Not only is finding parking at my apartment a problem, but whenever I want to go anywhere in Lexington, I am fighting my road rage. Every hour feels like rush hour. Coming from Louisville, I’m not quite used to the way the roads are set up in Lexington. I don’t understand the curvy four lanes or why a light will turn green when the light right after it is still red… The green light is meaningless because we can’t even move!

And half the drivers in Lexington belong in this show:

Anyway, I’m also not too savvy with directions; I know how to get to places on campus on foot, but not exactly with a car yet. So it’s a bit difficult debating between driving and hoping to find a place to park somewhere closer to my destination or just making a 30-minute walk.

Although it is nice to have a car and have the freedom to drive places whenever I need or wish, there definitely are disadvantages, at least on my campus. But, when it comes down to it, the pros outweigh the cons in my situation because I can drive a little over an hour to return home, and I’ll be off campus volunteering and working on stories for my broadcast journalism class weekly.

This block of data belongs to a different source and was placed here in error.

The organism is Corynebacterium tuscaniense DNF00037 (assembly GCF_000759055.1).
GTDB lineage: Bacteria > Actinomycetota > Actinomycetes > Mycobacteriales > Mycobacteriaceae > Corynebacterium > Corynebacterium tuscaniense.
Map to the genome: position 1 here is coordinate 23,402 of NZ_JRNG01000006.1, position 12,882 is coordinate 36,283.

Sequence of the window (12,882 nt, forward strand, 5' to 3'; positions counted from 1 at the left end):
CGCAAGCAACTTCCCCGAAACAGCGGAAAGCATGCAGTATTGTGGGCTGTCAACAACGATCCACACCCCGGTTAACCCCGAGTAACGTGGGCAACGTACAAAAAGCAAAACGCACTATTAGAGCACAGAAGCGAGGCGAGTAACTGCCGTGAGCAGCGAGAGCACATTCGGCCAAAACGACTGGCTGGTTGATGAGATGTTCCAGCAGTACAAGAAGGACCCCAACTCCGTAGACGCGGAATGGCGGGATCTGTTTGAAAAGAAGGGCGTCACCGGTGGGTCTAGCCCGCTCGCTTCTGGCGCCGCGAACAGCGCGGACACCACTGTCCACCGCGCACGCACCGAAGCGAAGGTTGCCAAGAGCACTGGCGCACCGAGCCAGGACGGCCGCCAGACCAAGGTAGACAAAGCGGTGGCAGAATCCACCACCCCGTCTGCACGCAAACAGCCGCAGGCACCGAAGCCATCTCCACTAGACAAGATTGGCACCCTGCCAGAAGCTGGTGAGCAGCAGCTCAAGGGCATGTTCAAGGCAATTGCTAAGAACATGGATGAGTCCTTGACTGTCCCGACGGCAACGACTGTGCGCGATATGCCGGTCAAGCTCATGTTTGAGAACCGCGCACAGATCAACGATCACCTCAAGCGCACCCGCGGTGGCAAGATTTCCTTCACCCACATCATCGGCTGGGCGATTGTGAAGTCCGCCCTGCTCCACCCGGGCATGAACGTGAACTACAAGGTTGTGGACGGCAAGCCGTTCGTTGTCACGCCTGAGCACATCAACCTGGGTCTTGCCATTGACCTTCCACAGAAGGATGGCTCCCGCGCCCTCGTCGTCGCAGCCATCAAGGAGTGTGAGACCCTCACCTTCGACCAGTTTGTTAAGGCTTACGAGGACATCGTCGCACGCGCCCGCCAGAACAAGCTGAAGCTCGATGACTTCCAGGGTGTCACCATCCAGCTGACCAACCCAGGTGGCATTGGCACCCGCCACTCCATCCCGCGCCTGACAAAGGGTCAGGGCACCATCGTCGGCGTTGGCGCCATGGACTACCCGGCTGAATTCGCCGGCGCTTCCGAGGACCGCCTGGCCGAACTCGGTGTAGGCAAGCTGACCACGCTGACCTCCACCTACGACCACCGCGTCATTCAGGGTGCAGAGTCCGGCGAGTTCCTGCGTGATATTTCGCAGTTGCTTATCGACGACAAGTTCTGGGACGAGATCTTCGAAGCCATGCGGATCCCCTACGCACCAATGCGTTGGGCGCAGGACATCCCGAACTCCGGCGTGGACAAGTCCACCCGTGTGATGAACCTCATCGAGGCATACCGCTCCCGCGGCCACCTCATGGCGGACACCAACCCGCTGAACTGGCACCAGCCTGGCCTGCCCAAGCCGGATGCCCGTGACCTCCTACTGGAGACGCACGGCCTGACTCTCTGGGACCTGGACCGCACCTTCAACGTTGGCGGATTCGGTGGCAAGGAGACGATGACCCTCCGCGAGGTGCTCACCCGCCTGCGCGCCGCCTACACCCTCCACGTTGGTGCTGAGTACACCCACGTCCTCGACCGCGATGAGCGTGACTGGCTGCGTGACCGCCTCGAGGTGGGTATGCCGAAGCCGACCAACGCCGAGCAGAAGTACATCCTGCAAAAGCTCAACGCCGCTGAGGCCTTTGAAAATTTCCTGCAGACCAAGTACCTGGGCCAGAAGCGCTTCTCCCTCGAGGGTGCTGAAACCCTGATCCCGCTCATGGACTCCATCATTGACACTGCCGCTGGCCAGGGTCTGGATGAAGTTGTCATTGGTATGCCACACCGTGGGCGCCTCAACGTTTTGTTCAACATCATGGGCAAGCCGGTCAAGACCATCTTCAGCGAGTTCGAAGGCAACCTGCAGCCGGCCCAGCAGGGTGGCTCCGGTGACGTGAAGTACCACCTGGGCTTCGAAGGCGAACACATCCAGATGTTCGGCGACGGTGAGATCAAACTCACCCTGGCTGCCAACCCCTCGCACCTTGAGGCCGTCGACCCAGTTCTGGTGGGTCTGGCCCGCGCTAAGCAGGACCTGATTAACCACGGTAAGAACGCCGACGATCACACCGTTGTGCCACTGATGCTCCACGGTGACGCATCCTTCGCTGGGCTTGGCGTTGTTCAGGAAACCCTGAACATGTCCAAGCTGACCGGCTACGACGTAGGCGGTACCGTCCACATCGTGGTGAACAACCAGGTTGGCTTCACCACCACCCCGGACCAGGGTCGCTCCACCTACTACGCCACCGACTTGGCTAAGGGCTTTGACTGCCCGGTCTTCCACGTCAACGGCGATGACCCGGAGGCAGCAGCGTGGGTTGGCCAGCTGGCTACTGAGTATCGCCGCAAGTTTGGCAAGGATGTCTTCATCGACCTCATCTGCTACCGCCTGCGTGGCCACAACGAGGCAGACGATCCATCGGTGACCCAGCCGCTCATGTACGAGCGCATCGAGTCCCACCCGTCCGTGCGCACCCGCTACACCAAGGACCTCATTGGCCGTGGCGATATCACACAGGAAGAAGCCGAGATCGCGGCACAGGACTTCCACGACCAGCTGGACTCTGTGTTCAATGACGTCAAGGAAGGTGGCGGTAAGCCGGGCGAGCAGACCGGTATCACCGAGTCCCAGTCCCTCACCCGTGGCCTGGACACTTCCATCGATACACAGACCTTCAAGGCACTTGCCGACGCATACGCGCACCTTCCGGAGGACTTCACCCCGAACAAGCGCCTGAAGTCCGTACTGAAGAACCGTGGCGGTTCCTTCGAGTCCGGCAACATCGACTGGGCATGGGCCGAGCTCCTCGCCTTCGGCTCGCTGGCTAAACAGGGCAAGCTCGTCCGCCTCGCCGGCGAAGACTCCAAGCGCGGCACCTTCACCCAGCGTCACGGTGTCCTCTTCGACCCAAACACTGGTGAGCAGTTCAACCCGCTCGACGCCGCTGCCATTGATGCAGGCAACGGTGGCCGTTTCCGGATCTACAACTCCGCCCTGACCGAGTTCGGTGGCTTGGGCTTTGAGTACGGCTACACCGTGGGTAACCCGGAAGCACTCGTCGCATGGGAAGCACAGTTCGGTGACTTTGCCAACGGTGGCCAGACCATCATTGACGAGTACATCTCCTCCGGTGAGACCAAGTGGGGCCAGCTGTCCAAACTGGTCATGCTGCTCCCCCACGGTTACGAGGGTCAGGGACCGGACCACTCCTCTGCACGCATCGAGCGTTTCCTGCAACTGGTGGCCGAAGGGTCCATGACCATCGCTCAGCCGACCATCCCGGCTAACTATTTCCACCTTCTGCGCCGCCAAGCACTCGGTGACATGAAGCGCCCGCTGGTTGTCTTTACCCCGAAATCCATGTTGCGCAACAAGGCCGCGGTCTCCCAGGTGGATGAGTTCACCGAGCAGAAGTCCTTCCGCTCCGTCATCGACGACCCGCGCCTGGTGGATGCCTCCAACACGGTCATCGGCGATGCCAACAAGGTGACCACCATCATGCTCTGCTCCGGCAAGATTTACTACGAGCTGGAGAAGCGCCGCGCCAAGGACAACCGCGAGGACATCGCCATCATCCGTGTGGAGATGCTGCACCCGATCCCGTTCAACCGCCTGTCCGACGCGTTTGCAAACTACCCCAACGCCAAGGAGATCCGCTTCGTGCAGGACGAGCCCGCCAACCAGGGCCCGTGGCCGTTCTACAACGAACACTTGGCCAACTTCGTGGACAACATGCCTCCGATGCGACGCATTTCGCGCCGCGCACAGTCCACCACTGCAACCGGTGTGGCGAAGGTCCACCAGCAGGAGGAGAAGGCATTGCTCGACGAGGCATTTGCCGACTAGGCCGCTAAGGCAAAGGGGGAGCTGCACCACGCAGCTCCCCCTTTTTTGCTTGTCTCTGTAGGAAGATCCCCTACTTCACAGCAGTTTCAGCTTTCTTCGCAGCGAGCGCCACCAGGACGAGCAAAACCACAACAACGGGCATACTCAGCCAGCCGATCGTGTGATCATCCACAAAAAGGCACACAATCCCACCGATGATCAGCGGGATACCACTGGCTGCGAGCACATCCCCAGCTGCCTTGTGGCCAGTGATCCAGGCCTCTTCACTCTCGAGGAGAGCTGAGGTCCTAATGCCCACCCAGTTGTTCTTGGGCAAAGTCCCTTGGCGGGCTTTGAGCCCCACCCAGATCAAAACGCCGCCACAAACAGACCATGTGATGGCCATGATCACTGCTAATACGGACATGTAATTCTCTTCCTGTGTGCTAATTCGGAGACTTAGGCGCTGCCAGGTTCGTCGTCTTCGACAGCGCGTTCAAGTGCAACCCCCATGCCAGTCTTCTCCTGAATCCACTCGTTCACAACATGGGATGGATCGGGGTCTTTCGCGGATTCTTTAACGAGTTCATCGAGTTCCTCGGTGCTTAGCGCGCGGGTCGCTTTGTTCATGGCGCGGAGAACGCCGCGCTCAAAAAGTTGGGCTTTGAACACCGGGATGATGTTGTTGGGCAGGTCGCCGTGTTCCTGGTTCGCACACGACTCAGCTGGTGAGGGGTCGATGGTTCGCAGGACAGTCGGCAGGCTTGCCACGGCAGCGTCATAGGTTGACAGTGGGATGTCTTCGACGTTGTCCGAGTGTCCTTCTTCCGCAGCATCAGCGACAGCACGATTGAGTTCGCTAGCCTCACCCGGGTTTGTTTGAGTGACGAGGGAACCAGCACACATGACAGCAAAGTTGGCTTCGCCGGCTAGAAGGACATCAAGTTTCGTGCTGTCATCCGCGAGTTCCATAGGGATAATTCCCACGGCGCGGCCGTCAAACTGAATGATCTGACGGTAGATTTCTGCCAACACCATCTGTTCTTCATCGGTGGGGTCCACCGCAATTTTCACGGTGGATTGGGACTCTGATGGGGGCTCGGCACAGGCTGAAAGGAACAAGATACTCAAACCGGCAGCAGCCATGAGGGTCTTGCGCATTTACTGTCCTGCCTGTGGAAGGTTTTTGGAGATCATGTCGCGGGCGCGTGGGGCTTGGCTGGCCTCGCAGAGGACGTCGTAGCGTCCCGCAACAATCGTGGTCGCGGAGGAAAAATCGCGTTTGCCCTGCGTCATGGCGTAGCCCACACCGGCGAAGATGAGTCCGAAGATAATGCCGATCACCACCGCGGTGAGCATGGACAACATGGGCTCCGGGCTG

So, if you’re thinking about whether or not you should take your car to campus, or you share the frustration of having a car there, here are some words of advice:

• Realistically ask yourself how often you would have to drive or leave campus during the year
• Find out bus schedules; some are free service and run even late at night
• Look up when free parking is available in certain parking lots or garages
• Consider buying a campus parking pass
• Consider riding a bicycle
• Try not to drive your car late at night if you do have limited parking spaces
• (Probably the most helpful) Make friends who live around different parts of campus or the city

-Do you think having a car on campus is an issue at your college?
-What’s the most convenient mode of transportation for you?